Chris Stanley is the head chef of the three-AA-rosette Airds hotel and restaurant in Port Appin on the west coast of Scotland. He tells Katherine Price about coming late to hospitality and the hotel's new ‘Come Cook With Me' concept for guests.
Tell us about your background
I was a late starter as a chef. I studied economics and sociology at the University of Nottingham, but I wasn't particularly academic, so I went back to college as a mature student to study cookery at South Downs College.
Through that, I had lots of opportunities, including spending time in London at the Mandarin Oriental Hyde Park. However, I didn't particularly like London.
Then an opportunity came up at One Devonshire Gardens in Glasgow. I stayed there for nearly 10 years, working my way up from the bottom, and then the job at Airds came up two years ago and I stepped up to being a head chef.
What was it about Airds that attracted you?
I was looking at nice, small independent restaurants serving food at a high level. I wanted somewhere where I would be able to use what I had learned. I wanted to be out of the city, and I didn't want to be tied to a franchise.
Do you like to experiment and get creative in the kitchen?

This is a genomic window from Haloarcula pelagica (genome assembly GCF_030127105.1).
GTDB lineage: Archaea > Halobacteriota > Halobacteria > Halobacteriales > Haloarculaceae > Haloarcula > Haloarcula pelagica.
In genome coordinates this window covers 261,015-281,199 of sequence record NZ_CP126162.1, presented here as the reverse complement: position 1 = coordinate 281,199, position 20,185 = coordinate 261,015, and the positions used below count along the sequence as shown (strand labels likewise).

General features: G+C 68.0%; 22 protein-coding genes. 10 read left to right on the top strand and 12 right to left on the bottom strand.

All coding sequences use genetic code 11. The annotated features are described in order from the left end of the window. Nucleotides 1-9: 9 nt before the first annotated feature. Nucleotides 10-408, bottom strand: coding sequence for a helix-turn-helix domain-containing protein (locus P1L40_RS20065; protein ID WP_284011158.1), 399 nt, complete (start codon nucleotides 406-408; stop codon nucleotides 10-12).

Because of our location at Airds, overlooking Loch Linnhe and the Morvern mountains, I wanted to come up with a way of using the lobster from the loch, but I didn't want to just put a whole lobster in its shell on a plate. There's no fun in that for me, or for the guys.
I make a mini burger with the claw, knuckles and a salmon mousse, served in a mini brioche bun with buttered spinach and homemade ketchup. The tail is pan-fried, sliced and served with a cucumber and lemon dressing and sweet potato crisps.
What are your plans for 2017?
We've just come up with an idea called 'Come Cook With Me'. In the morning, I present guests with a basket of core ingredients, and I then sit down with them and we'll devise a menu together.
We get them into the kitchen to prepare the food themselves, under my guidance, and then after two hours or so they'll have a three-course meal, which they can taste and I can make suggestions for improvement. I will then cook the same meal, incorporating my suggestions, at a three-rosette level for them. It's about encouraging people to cook, showing them that it's not as difficult or time- consuming as it might seem. It's also about showing them the presentation side - there are certain ways to place things on the plate to make them look prettier.
What is the idea behind it?
If somebody wanted to learn how to cook fish, or if they wanted to do something with fresh pasta or something for vegetarians, that's fine. It's about developing them and showing them they're not a million miles away from great cooking, and that with a few helpful hints and a bit of confidence, they can do it again.